The Tribune - Spectrum

, August 25, 2002

A volume overburdened with data
Arun Gaur

Ootacamund: A History
by Frederick Price Rupa & Co, Pages 589, Rs 295.

Ootacamund: A HistoryIN this era of post-colonial criticism, the temptation to consider this bulky book as an expression, nay, an allegory of a colonial hegemonic dream is very strong. And though a 100-year-old resuscitated work (this book was first published in 1908) is worthy of being evaluated in its own right as a piece of period literature, the temptation of looking at it through a colonial paradigm is not without foundation in the present case.

Off and on we come across either the author’s own words or those quoted by him that pungently underline this point of view. One can feel the conspiring elements working to transform the Indian land into "a European land of Goshen" or into "an England in the tropics," where "The whole of the grounds" are "to be laid down with English grass."

Frederick Price quotes Lytton’s letter from Betty Balfour’s history of Lord Lytton’s Indian Administration. The great Lord finds in Ootacamund "such beautiful English rain, such delicious English mud" and eventually cries in exultation: "Imagine Hertfordshire lanes, Devonshire downs, Westmoreland lakes, Scotch trout streams, and Lusitanian views!"

Wittingly or unwittingly, Price’s book spreads before us a phantasmagoria where the colonial figments gradually crystallise into a meaningful design, and where the native Indian voices are reduced to those of bonded convict-labourers.


Who discovered Ootacamund — J. Sullivan or some other Briton? That is a controversy dealt with in detail. But the entire notion of British discovery is a version of the first idea, the transgressing trope of origination which clearly delineates the extent of the colonial anxieties. A discoverer may after all exercise the divine right of possession! I fail to understand, how the Britons can claim to be the discoverers of the site of Ootacamund, notwithstanding the fact that some of the Toda huts were already in existence prior to the arrival of the British. Moreover, some of the so-called convicts that the Britons, like Whish and Kindersley, chased could easily give them the slip just because of their thorough knowledge of the surrounding terrain. Finally, the nomenclature of Ootacamund, the book indicates, is a derivative of Badaga or Toda or possibly even the Tamil dialects, and not a contribution of the British. The British notions of exploration and discovery are untenable, though it can be conceded that they tried to reshape the site of Ootacamund according to their colonial perspective.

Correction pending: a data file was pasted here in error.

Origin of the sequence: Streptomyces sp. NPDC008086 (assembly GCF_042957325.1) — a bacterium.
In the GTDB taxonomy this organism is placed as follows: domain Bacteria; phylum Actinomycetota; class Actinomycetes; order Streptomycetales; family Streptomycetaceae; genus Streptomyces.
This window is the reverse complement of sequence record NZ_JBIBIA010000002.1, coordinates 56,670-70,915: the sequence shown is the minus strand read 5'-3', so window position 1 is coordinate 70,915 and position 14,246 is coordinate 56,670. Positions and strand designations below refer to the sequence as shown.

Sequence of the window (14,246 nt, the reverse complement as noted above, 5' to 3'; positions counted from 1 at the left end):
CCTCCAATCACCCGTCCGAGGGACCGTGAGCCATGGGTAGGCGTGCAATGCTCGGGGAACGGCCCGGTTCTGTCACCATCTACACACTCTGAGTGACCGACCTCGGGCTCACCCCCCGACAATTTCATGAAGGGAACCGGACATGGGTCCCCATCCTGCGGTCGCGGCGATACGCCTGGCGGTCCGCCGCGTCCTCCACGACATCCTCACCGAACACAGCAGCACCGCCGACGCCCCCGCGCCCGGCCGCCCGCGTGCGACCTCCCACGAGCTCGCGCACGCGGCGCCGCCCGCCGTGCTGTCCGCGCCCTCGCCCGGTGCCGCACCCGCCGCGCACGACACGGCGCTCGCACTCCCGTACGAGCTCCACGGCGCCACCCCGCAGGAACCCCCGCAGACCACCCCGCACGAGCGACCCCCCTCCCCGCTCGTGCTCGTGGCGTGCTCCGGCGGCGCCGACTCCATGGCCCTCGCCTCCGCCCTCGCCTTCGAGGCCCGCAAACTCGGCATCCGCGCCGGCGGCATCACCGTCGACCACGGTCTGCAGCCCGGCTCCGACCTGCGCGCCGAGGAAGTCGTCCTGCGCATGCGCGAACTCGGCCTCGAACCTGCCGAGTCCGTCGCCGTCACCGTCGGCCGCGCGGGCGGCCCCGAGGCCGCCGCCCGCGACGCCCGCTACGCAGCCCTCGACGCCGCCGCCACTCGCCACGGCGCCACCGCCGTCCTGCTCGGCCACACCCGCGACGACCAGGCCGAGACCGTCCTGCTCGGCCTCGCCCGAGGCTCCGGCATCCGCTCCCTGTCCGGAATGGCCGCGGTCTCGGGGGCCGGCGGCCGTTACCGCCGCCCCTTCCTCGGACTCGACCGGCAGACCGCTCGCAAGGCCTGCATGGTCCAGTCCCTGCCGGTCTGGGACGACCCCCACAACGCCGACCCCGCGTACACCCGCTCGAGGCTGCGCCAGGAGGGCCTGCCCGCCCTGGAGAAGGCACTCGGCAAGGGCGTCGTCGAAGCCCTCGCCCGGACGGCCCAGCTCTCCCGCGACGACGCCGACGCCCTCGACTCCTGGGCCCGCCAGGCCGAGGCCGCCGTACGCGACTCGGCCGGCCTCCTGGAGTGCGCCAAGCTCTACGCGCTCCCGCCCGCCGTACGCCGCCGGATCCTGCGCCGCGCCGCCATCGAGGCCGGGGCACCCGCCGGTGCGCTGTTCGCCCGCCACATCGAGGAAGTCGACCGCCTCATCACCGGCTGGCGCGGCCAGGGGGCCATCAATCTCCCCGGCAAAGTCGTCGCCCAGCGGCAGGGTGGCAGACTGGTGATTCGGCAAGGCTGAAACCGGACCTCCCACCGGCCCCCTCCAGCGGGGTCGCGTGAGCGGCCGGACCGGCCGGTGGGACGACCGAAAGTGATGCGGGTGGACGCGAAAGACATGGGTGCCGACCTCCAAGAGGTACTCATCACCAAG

In great detail (sometimes excruciatingly extensive), the author dwells on almost every aspect connected to British life of the town. We get an insight into the inner administrative bickerings, the jealousies, the charges, claims and counter-claims. We also get a laboriously graphic account of the growth of this British town on our native land. By intercepting a brook, a serpentine lake was formed, which gradually became silted and edged with swampy fringes — a dangerous bog, a "very foul receptacle of all the sewage." Along with it came many additions of houses, a club, a hospital, gardens, churches (made of the plundered material from Tipu Sultan’s Lal Bagh Palace of Seringapatam), office buildings, recreation facilities and the like.

Though there is not much that we know about the church-architecture or other arts, there are enough of episodic facts (without the attendant art of exposition) about the Governors, the clergy, the laity, and the others that sustains some interest of the reader in the book. We come to know that Thomas Munro was "almost afraid to go to bed on account of the cold," that Elphinstone caused the first scandalised exodus of the Madras Government to the Nilgiri hills, and that Lord Tweeddale one day went in a hunting manoeuvre "after a hog", which was in fact nothing but "a private pig."

Barring some salvaging shots like these, the book remains overburdened with statistical data at many places. What will one make of this? — "No 1 remained in the old billiard room block, the No 8 of 1842 became No 2, the original Nos 3, 4, and 5 continued as they were, the combined No 6 and bit of No 7 were given the former number, and the old Nos 9, 10 and 11, each went down two numbers..."

Immense pains have been taken by the author in producing this bulky volume with 22 chapters, 3 appendices, and a huge index that spans 34 pages. Frederick price’s capacity of going through the drudgery of official documentation is enviable, albeit the outcome of that drudgery seems to be out of proportion to the fruits obtained. Overall, it becomes an all-English-affair to such an extent that one grows doubtful about the possible readership of the book. Will it be only the English who would like to dig out their ancestral colonial connections with the land?